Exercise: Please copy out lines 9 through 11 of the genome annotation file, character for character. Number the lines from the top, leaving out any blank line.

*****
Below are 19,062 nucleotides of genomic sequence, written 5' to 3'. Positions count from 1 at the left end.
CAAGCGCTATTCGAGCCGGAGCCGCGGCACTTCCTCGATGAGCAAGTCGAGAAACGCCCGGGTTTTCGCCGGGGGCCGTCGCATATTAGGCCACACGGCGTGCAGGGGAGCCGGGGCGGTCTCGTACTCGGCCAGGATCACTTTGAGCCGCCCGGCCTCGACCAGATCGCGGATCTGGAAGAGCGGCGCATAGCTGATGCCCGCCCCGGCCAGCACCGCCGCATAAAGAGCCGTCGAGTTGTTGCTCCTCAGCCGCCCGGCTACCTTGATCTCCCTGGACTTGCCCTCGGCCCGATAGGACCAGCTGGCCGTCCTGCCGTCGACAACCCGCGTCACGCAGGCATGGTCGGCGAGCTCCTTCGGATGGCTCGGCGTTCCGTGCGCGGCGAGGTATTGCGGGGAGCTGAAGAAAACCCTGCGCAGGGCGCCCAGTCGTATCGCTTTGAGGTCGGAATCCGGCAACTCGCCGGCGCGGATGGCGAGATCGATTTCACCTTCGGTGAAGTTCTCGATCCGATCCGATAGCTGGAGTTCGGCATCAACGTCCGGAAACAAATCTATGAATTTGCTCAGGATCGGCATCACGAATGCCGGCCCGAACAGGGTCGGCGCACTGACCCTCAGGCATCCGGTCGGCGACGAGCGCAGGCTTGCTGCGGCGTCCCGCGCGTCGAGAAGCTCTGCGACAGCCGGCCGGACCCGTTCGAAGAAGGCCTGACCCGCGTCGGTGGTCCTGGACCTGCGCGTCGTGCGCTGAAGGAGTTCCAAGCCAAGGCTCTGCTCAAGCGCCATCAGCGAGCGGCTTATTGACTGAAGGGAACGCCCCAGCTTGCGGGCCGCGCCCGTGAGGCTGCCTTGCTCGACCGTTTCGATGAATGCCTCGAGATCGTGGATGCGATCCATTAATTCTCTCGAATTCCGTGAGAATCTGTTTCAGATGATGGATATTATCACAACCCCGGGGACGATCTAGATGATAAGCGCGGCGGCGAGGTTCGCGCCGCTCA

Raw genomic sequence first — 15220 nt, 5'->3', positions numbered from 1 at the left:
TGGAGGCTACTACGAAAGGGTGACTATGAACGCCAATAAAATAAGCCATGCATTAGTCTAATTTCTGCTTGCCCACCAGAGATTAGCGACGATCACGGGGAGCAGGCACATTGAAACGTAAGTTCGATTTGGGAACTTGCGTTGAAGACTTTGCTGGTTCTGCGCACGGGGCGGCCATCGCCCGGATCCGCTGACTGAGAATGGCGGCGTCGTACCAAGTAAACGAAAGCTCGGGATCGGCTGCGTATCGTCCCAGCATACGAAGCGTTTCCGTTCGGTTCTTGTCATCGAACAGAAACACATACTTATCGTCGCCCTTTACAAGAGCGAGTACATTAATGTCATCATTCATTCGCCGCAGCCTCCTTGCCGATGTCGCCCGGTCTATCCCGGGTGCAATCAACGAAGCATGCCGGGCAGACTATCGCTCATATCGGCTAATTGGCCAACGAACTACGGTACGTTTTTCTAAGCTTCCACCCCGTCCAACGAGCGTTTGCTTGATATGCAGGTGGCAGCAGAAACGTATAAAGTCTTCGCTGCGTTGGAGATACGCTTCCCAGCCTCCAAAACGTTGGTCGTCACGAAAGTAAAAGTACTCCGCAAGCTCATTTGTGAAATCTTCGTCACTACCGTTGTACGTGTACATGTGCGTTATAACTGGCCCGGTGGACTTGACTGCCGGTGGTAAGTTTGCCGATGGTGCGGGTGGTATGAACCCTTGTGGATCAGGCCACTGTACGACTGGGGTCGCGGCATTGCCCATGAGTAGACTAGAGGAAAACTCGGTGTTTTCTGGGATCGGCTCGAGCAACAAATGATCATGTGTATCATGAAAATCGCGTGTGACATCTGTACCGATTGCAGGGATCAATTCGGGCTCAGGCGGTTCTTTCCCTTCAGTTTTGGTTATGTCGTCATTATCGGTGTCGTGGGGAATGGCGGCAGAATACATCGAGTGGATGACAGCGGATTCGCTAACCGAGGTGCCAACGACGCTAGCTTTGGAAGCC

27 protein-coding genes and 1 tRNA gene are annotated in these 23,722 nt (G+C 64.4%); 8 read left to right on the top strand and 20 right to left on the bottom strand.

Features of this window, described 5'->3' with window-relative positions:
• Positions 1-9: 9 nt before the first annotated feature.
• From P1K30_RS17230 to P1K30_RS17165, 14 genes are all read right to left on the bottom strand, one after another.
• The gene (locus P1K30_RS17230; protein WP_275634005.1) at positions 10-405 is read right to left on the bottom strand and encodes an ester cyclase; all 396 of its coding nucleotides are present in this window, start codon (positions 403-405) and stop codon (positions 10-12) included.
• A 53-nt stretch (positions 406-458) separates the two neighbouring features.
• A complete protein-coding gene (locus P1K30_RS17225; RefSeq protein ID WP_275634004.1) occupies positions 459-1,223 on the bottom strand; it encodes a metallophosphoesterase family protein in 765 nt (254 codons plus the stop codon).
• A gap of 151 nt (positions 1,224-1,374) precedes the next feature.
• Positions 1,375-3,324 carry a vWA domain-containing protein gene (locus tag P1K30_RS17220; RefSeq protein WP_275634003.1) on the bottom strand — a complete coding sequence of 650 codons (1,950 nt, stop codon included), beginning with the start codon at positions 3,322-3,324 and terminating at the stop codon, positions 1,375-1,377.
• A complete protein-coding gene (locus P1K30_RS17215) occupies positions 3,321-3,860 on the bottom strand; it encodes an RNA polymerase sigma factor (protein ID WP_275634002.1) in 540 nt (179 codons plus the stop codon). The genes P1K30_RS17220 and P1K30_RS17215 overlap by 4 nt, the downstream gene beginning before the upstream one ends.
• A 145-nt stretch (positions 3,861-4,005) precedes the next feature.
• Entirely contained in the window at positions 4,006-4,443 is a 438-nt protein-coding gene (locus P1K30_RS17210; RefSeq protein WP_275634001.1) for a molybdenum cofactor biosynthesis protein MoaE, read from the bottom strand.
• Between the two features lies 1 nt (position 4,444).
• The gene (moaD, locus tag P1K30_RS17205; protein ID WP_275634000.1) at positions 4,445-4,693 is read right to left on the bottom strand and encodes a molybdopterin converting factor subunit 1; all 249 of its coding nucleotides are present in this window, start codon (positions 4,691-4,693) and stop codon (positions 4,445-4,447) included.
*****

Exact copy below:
• The gene (locus P1K30_RS17230; protein WP_275634005.1) at positions 10-405 is read right to left on the bottom strand and encodes an ester cyclase; all 396 of its coding nucleotides are present in this window, start codon (positions 403-405) and stop codon (positions 10-12) included.
• A 53-nt stretch (positions 406-458) separates the two neighbouring features.
• A complete protein-coding gene (locus P1K30_RS17225; RefSeq protein ID WP_275634004.1) occupies positions 459-1,223 on the bottom strand; it encodes a metallophosphoesterase family protein in 765 nt (254 codons plus the stop codon).